oil 9x12 inches magnify/purchase info I couldn't resist the light at the end of this tunnel, a barn on beautiful Baker Scudder Farm in Rancho Cucamonga. Thursday friends and I met up there to paint. Though overcast for most of the day, the dark inside the barn made for some nice contrast. I don't like to make changes once I get the painting home, but this time I risked it. Basically I added more interest in the focal area, and reduced interest in the foreground. Below is how it looked before the changes. I decided the red rake detracted from what I wanted to convey.
oil 12x16 inches magnify/purchase info Yesterday I grabbed an old painting that had been lying around my studio minding its own business since 2012. "At least I can improve those gawd-awful greens", I said to myself. So with no still life or photo reference I repainted the entire painting. Really fun!!! Here's the old painting:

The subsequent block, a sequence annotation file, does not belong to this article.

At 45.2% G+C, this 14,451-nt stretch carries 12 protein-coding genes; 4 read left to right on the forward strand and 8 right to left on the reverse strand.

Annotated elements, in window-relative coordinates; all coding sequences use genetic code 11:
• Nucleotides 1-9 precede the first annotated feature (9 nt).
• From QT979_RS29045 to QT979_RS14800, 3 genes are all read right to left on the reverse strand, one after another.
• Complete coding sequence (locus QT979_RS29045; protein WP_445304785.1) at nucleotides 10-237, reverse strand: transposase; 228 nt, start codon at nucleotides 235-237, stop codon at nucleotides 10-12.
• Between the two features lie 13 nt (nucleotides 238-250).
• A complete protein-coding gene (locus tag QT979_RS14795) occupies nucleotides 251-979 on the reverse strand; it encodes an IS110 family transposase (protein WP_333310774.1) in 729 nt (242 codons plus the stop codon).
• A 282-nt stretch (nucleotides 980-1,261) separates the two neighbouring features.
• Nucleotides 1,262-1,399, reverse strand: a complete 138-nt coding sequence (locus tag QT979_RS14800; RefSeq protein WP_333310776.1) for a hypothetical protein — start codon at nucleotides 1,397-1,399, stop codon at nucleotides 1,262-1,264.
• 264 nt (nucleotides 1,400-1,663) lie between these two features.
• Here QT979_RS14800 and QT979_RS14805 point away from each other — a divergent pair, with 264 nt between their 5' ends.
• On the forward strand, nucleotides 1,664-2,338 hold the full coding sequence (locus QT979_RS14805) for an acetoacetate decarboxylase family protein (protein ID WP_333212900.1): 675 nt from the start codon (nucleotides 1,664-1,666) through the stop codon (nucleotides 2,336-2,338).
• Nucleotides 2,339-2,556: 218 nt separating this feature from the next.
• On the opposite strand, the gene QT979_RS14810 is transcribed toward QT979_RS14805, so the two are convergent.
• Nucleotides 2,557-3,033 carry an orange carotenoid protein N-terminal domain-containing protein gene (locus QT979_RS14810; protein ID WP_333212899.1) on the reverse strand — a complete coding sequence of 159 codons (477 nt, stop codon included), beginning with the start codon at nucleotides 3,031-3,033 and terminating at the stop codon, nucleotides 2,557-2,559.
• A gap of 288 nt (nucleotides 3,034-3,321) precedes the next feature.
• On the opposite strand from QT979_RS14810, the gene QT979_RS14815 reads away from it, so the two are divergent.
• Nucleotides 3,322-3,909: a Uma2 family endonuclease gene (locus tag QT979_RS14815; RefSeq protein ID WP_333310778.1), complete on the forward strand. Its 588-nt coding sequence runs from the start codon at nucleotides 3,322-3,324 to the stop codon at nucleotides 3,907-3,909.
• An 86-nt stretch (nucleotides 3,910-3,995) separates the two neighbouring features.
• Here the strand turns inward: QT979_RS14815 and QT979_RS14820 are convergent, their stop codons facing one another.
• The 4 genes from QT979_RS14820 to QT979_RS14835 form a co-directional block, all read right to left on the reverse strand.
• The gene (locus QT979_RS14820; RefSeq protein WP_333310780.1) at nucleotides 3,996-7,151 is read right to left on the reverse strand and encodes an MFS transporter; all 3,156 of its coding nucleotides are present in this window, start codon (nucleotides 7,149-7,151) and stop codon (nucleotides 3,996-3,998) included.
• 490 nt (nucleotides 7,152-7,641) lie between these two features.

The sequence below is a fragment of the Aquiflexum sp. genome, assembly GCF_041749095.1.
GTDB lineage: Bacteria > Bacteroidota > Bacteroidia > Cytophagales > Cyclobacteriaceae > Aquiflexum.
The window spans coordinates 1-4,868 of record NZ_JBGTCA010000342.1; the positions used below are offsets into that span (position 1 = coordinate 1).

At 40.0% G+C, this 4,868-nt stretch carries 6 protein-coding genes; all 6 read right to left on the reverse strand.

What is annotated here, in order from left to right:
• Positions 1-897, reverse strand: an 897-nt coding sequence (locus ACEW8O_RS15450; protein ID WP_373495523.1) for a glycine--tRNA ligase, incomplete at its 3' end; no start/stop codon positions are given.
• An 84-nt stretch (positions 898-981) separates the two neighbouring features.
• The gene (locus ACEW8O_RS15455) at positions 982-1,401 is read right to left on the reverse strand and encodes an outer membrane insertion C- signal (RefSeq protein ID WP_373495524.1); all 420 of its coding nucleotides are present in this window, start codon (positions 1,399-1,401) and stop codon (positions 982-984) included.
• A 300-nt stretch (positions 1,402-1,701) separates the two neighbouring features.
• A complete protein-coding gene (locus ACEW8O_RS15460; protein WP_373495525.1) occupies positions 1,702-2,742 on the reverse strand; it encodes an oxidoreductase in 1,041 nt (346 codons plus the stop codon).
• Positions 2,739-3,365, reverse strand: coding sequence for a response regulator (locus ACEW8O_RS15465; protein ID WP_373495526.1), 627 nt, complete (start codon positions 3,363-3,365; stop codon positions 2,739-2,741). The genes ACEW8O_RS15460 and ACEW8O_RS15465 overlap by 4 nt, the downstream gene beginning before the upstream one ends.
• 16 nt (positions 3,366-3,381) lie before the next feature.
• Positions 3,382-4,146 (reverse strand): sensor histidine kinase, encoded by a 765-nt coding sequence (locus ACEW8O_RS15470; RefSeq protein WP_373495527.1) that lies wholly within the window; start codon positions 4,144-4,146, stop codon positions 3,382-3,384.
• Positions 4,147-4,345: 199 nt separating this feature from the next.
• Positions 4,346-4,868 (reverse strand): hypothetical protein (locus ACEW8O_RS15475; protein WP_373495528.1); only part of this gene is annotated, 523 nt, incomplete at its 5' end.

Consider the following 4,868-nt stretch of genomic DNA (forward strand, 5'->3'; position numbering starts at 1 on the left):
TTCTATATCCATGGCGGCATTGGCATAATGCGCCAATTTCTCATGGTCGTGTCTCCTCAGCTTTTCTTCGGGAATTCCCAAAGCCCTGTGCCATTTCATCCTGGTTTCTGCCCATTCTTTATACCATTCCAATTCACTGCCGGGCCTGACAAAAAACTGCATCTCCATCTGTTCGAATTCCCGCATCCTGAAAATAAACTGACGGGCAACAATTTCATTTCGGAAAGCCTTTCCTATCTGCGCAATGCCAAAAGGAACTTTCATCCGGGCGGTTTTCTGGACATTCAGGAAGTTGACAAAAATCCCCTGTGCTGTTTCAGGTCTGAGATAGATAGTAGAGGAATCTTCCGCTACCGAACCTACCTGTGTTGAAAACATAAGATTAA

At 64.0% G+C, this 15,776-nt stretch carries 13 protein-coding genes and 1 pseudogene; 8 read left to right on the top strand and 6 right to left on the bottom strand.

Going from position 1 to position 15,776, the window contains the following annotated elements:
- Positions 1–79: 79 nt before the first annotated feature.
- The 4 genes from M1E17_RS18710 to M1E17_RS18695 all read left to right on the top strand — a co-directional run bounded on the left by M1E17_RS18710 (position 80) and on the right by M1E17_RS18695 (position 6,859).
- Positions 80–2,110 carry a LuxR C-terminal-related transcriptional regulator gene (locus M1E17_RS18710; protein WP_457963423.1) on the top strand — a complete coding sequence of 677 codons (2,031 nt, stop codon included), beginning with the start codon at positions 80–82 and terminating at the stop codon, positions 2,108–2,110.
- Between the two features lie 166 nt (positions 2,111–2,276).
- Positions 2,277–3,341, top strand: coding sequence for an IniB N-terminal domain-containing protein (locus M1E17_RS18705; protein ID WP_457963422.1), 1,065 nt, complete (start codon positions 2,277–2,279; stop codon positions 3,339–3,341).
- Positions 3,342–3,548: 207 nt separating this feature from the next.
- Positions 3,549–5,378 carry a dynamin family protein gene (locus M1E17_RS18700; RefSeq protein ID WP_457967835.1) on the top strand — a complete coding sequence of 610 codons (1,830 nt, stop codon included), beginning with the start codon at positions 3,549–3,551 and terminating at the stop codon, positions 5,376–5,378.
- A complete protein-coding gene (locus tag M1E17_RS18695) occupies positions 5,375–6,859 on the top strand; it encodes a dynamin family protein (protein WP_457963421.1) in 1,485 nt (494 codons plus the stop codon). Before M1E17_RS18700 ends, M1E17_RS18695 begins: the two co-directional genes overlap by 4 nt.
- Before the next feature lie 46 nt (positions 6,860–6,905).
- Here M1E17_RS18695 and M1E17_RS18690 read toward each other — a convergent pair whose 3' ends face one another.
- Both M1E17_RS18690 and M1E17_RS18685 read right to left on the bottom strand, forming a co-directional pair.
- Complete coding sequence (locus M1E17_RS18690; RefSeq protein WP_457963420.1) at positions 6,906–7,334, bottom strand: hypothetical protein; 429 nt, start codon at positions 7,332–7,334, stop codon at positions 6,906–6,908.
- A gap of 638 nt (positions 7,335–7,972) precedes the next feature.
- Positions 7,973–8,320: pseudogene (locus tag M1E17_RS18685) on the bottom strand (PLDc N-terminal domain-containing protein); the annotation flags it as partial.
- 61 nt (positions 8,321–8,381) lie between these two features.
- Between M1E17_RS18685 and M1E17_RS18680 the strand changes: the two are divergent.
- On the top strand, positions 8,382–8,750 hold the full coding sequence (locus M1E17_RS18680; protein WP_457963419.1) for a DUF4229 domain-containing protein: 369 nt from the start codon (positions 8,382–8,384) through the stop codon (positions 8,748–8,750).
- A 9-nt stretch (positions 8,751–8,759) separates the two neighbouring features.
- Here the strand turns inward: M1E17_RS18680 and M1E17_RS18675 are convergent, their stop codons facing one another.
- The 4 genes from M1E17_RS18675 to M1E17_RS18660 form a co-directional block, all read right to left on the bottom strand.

oil 12x12x1 1/2 inches magnify/purchase info Yesterday was National Donut Day. By 10:00 am the girl at the donut store was worn out and the two bottom shelves were empty. I took two glazed home and went back later for these beauties. They were still warm when I got them home. I wanted to eat one so bad!!! For this painting I toned my canvas with Indian Yellow and Thalo Red Rose which gives it a warm glow. This is painted on gallery wrapped canvas with sides painted and ready to hang. Wouldn't it look great in a contemporary dining area or kitchen?
oil 9x12 inches magnify/purchase info Here's a plein air piece I did yesterday.
I think this is an old citrus hauler. I was told by one of the volunteers that it's a 1938 and has 180 thousand miles on it all within the city of La Verne. I don't know a thing about vehicles except how to drive them, which I enjoy very much! This one won't start anymore. Lost all it's power, but gained a lot of character.
oil 8x8 inches magnify/purchase info Here's the demonstration I did yesterday afternoon for the Loma Linda Art Association. I was able to finish it during the meeting for the most part, then make some minor adjustments at home this morning. That orange surprised me when I cut into it and saw the beautiful Cara Cara color.